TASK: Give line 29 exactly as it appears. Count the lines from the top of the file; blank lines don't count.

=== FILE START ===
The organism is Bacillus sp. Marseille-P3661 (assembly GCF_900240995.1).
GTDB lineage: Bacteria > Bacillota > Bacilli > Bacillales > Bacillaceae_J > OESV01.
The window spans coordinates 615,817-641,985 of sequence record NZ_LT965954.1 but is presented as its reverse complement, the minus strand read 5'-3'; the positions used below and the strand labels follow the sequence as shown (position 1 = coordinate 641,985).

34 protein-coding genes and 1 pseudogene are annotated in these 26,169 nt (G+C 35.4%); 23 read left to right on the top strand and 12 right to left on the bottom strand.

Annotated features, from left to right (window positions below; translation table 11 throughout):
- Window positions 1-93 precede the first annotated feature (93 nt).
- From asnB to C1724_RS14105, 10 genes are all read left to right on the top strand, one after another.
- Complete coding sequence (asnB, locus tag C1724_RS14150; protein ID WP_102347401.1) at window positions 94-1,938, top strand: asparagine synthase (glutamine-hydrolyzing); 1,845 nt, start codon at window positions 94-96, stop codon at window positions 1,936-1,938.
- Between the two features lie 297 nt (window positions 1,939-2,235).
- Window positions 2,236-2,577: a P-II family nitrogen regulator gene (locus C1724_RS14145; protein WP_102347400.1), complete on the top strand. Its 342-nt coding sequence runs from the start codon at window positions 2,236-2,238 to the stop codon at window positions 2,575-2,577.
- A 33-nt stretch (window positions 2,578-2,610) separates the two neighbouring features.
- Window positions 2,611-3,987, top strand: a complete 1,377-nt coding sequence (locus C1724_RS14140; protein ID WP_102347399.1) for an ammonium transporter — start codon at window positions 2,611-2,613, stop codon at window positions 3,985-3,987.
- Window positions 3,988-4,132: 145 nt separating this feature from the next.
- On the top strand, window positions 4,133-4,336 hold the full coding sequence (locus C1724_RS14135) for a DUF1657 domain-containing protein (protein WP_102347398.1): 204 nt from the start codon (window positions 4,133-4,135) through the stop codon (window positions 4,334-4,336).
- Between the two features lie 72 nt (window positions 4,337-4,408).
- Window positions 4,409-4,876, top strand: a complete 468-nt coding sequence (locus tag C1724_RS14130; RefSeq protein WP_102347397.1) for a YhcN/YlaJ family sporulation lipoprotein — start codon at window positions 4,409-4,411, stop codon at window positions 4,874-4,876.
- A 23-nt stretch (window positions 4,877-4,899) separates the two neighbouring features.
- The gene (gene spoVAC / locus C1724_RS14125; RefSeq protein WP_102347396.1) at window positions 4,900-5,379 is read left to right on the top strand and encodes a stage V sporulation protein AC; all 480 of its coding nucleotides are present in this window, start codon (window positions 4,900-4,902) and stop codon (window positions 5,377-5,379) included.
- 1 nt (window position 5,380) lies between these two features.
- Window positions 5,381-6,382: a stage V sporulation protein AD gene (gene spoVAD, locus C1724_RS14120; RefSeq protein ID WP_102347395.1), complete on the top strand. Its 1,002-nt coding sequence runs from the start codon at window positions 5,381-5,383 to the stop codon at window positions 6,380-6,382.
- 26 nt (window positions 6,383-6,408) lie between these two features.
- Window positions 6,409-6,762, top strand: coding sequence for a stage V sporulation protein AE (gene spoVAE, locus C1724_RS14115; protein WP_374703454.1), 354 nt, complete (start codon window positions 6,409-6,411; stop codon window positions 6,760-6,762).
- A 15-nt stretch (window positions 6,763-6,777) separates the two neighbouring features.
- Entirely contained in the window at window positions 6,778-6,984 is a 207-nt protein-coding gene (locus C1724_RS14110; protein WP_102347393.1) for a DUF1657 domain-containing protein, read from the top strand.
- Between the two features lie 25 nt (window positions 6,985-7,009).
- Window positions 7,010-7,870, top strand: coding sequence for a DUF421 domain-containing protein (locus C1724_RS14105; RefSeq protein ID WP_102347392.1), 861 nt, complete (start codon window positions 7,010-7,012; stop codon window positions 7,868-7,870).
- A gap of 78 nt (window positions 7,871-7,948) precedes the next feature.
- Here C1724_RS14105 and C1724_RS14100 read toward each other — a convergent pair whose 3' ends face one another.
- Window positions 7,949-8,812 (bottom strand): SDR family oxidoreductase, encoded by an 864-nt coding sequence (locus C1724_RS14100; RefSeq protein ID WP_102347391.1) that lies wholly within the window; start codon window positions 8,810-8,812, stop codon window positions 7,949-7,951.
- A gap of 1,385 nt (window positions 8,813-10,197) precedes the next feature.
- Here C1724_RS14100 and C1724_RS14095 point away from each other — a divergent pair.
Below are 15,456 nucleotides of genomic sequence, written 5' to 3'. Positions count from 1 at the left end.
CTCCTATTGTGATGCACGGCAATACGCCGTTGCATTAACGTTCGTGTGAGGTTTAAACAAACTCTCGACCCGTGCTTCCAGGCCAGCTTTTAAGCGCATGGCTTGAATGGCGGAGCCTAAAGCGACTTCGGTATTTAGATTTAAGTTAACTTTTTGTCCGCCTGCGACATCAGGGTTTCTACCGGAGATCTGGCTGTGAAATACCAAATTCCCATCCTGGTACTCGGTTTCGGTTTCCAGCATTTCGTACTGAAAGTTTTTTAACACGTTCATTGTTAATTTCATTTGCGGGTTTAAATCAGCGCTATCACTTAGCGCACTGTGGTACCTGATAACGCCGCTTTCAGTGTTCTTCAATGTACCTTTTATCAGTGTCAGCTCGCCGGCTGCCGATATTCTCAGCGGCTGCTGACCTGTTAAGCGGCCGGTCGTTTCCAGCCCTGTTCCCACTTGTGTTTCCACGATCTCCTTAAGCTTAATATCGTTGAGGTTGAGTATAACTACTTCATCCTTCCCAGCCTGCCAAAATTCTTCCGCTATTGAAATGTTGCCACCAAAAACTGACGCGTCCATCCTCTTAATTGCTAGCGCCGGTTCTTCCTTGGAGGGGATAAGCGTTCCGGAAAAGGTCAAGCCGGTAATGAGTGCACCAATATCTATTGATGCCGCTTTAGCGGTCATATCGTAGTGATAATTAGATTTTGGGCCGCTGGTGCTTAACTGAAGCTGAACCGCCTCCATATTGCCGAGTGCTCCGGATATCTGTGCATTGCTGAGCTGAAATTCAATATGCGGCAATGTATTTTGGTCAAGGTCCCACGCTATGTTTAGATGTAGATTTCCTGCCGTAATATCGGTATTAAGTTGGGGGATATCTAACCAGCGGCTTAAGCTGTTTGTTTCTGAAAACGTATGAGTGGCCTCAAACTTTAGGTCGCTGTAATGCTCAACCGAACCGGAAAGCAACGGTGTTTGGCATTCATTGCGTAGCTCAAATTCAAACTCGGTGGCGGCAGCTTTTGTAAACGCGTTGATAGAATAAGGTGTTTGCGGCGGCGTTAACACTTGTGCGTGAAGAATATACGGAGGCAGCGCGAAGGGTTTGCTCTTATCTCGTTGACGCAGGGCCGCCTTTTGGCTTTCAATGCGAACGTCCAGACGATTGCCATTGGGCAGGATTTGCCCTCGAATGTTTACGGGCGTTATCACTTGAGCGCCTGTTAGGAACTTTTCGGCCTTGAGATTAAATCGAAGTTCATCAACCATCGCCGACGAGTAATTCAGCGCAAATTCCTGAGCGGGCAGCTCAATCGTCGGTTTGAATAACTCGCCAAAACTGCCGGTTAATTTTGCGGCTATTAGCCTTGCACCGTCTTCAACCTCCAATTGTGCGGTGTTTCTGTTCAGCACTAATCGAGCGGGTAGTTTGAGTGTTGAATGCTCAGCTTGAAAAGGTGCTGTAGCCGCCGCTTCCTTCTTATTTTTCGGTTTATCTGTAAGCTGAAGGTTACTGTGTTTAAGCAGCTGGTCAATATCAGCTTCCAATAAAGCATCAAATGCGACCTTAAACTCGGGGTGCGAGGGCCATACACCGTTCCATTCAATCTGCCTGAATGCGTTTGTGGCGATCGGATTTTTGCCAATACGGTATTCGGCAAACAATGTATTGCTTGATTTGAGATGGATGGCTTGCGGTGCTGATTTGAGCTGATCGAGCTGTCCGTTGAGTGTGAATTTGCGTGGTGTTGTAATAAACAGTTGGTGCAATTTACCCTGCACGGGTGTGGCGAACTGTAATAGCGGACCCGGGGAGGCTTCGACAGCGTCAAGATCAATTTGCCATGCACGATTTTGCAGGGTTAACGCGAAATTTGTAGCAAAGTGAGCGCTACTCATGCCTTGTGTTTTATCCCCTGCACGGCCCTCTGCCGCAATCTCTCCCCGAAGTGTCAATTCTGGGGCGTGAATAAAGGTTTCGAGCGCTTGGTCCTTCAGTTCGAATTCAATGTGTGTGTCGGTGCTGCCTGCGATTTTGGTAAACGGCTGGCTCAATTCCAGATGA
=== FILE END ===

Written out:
- Window positions 7,949-8,812 (bottom strand): SDR family oxidoreductase, encoded by an 864-nt coding sequence (locus C1724_RS14100; RefSeq protein ID WP_102347391.1) that lies wholly within the window; start codon window positions 8,810-8,812, stop codon window positions 7,949-7,951.